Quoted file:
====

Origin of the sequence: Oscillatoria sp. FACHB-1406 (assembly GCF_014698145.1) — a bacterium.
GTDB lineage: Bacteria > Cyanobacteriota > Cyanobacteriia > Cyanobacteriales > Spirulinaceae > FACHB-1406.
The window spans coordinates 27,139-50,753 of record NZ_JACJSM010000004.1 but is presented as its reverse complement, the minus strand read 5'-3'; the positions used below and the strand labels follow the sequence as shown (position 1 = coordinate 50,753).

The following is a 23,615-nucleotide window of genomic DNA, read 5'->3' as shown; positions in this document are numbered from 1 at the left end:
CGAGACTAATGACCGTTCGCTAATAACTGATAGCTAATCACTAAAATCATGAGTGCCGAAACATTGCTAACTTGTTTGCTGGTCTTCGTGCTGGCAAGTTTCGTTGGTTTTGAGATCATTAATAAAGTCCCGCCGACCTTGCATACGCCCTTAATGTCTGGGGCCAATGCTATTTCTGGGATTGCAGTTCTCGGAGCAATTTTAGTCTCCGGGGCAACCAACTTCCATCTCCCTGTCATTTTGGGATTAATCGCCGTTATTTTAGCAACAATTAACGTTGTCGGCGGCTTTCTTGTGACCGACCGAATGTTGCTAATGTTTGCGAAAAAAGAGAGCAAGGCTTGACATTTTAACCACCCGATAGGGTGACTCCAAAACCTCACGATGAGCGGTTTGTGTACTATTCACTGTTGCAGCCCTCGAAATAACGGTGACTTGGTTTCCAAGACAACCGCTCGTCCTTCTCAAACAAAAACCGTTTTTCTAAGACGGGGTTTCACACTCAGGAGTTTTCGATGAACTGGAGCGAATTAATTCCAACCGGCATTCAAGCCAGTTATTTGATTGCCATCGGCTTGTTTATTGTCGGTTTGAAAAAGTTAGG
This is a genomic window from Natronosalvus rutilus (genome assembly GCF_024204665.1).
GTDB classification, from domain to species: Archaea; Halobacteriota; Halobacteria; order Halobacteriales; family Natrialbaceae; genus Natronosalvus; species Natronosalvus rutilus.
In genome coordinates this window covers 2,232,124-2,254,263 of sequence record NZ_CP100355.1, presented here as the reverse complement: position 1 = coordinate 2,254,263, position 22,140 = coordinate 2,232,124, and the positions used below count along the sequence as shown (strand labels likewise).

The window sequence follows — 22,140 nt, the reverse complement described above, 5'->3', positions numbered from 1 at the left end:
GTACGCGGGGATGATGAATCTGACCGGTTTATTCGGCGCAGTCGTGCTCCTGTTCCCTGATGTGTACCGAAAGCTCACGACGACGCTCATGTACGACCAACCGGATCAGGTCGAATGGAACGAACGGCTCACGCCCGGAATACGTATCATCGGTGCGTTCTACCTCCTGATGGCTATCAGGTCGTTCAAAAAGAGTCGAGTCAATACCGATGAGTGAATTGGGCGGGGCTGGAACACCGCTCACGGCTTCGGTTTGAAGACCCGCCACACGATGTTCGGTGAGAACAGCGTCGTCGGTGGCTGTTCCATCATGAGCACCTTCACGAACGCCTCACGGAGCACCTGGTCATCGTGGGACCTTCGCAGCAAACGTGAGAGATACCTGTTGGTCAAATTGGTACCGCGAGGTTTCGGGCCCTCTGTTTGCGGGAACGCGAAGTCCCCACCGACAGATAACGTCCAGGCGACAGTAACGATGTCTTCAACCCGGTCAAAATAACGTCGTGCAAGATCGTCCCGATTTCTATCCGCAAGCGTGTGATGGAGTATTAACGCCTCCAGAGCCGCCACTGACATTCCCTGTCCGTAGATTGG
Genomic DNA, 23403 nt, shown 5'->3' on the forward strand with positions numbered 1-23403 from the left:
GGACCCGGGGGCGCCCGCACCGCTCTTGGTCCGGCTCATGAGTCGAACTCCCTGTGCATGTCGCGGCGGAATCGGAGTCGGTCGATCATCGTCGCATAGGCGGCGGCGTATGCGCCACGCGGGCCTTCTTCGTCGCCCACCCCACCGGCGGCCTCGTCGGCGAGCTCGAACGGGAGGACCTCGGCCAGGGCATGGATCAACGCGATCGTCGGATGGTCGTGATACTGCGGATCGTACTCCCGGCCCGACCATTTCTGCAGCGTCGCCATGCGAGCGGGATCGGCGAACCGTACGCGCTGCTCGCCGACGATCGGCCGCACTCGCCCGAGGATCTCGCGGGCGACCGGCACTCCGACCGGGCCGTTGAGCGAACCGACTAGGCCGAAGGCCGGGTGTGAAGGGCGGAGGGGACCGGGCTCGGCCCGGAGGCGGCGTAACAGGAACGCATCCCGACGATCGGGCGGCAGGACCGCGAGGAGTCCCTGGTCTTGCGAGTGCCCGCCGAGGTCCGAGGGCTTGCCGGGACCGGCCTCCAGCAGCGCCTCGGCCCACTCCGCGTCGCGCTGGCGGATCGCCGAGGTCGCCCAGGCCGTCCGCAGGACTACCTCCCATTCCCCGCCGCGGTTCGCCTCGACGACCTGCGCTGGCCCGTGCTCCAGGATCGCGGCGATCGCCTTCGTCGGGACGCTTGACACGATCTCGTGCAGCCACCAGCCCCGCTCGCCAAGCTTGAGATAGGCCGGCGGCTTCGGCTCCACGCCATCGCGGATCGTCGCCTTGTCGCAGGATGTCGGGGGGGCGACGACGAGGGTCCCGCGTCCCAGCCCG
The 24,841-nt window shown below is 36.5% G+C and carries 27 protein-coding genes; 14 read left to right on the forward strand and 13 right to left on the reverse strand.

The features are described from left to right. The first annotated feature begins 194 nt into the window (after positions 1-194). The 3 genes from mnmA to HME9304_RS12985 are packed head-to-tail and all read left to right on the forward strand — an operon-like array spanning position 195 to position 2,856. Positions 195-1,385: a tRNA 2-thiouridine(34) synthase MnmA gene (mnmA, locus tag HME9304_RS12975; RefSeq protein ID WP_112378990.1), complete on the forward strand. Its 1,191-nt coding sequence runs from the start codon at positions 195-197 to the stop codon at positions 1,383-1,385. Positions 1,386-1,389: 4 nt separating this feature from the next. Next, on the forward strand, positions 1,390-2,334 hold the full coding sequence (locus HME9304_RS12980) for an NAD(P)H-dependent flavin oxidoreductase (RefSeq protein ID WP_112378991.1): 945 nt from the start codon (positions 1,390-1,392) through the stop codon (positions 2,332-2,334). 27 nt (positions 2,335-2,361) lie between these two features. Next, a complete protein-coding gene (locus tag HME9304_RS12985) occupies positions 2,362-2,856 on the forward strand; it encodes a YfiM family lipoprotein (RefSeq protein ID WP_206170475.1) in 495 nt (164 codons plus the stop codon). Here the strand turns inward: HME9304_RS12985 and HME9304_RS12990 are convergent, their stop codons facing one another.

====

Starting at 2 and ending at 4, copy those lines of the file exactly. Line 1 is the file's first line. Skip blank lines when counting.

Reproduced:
GTDB lineage: Bacteria > Cyanobacteriota > Cyanobacteriia > Cyanobacteriales > Spirulinaceae > FACHB-1406.
The window spans coordinates 27,139-50,753 of record NZ_JACJSM010000004.1 but is presented as its reverse complement, the minus strand read 5'-3'; the positions used below and the strand labels follow the sequence as shown (position 1 = coordinate 50,753).

The following is a 23,615-nucleotide window of genomic DNA, read 5'->3' as shown; positions in this document are numbered from 1 at the left end: